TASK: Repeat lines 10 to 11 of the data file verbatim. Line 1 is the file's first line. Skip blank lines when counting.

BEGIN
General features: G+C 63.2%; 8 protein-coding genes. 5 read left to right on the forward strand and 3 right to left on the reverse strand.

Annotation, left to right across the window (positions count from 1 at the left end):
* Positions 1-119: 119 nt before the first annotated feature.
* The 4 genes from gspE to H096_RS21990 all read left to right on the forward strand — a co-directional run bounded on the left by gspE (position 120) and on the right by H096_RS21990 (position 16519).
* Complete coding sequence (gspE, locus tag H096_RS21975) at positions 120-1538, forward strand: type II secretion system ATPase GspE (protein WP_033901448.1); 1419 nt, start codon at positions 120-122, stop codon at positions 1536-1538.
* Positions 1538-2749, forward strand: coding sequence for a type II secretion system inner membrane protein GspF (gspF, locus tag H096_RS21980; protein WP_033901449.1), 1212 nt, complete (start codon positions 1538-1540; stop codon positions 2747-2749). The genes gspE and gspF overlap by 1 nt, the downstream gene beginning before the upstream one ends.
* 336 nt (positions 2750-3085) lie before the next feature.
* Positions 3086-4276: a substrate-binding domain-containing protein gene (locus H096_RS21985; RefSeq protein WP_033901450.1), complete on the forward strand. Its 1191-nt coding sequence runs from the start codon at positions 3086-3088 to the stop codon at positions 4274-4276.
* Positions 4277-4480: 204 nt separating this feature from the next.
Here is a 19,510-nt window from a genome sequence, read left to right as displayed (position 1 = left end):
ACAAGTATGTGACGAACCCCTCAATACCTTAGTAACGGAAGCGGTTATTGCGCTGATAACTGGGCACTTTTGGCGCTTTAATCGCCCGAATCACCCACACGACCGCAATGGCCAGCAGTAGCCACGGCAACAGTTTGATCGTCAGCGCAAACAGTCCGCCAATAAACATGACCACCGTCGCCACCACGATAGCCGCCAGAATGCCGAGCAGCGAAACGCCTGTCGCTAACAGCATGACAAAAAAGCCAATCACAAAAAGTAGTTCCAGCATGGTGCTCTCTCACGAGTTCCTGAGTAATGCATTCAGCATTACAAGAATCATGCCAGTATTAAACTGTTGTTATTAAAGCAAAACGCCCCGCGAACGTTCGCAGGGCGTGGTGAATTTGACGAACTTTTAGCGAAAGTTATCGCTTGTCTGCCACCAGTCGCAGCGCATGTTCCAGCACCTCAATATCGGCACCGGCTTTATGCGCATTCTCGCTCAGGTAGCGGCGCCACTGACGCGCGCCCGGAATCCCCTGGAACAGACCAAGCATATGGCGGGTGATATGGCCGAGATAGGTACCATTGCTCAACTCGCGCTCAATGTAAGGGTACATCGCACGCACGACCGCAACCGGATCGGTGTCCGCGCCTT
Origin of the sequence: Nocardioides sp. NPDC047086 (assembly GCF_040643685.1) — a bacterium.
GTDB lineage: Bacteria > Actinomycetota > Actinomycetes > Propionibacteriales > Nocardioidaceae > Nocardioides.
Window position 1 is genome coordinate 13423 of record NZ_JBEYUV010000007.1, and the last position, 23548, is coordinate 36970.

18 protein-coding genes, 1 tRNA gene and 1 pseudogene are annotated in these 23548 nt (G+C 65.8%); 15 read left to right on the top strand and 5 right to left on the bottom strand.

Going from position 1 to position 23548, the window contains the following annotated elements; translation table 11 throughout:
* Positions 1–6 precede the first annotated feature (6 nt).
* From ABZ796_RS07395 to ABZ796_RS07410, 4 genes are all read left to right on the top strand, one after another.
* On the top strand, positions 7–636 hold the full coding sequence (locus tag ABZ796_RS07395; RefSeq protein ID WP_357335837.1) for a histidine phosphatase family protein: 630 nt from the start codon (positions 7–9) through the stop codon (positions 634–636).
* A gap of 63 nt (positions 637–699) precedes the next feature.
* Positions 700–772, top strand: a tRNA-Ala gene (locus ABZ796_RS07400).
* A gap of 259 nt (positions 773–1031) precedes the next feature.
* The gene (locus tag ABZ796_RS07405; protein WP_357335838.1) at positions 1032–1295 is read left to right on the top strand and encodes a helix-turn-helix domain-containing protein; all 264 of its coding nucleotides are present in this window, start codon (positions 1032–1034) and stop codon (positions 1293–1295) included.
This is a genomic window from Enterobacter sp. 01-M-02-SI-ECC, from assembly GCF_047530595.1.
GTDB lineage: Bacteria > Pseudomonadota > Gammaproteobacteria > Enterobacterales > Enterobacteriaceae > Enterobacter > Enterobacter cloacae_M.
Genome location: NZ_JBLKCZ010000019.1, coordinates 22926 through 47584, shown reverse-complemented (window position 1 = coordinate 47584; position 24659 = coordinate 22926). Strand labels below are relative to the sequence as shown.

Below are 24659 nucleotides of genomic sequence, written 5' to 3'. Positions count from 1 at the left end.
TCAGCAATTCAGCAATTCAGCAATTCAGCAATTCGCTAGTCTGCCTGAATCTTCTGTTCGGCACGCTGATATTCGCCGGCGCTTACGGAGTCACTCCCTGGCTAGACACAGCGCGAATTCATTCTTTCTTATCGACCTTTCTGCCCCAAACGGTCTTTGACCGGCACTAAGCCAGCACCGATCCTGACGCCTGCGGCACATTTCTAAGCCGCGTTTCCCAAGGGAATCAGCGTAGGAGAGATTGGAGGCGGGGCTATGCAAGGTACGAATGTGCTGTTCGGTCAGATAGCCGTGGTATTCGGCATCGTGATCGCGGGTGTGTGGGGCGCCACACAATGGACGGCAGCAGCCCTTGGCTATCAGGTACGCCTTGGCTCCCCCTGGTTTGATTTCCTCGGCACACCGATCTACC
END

Here is a 19,510-nt window from a genome sequence, read left to right as displayed (position 1 = left end):
ACAAGTATGTGACGAACCCCTCAATACCTTAGTAACGGAAGCGGTTATTGCGCTGATAACTGGGCACTTTTGGCGCTTTAATCGCCCGAATCACCCACACGACCGCAATGGCCAGCAGTAGCCACGGCAACAGTTTGATCGTCAGCGCAAACAGTCCGCCAATAAACATGACCACCGTCGCCACCACGATAGCCGCCAGAATGCCGAGCAGCGAAACGCCTGTCGCTAACAGCATGACAAAAAAGCCAATCACAAAAAGTAGTTCCAGCATGGTGCTCTCTCACGAGTTCCTGAGTAATGCATTCAGCATTACAAGAATCATGCCAGTATTAAACTGTTGTTATTAAAGCAAAACGCCCCGCGAACGTTCGCAGGGCGTGGTGAATTTGACGAACTTTTAGCGAAAGTTATCGCTTGTCTGCCACCAGTCGCAGCGCATGTTCCAGCACCTCAATATCGGCACCGGCTTTATGCGCATTCTCGCTCAGGTAGCGGCGCCACTGACGCGCGCCCGGAATCCCCTGGAACAGACCAAGCATATGGCGGGTGATATGGCCGAGATAGGTACCATTGCTCAACTCGCGCTCAATGTAAGGGTACATCGCACGCACGACCGCAACCGGATCGGTGTCCGCGCCTT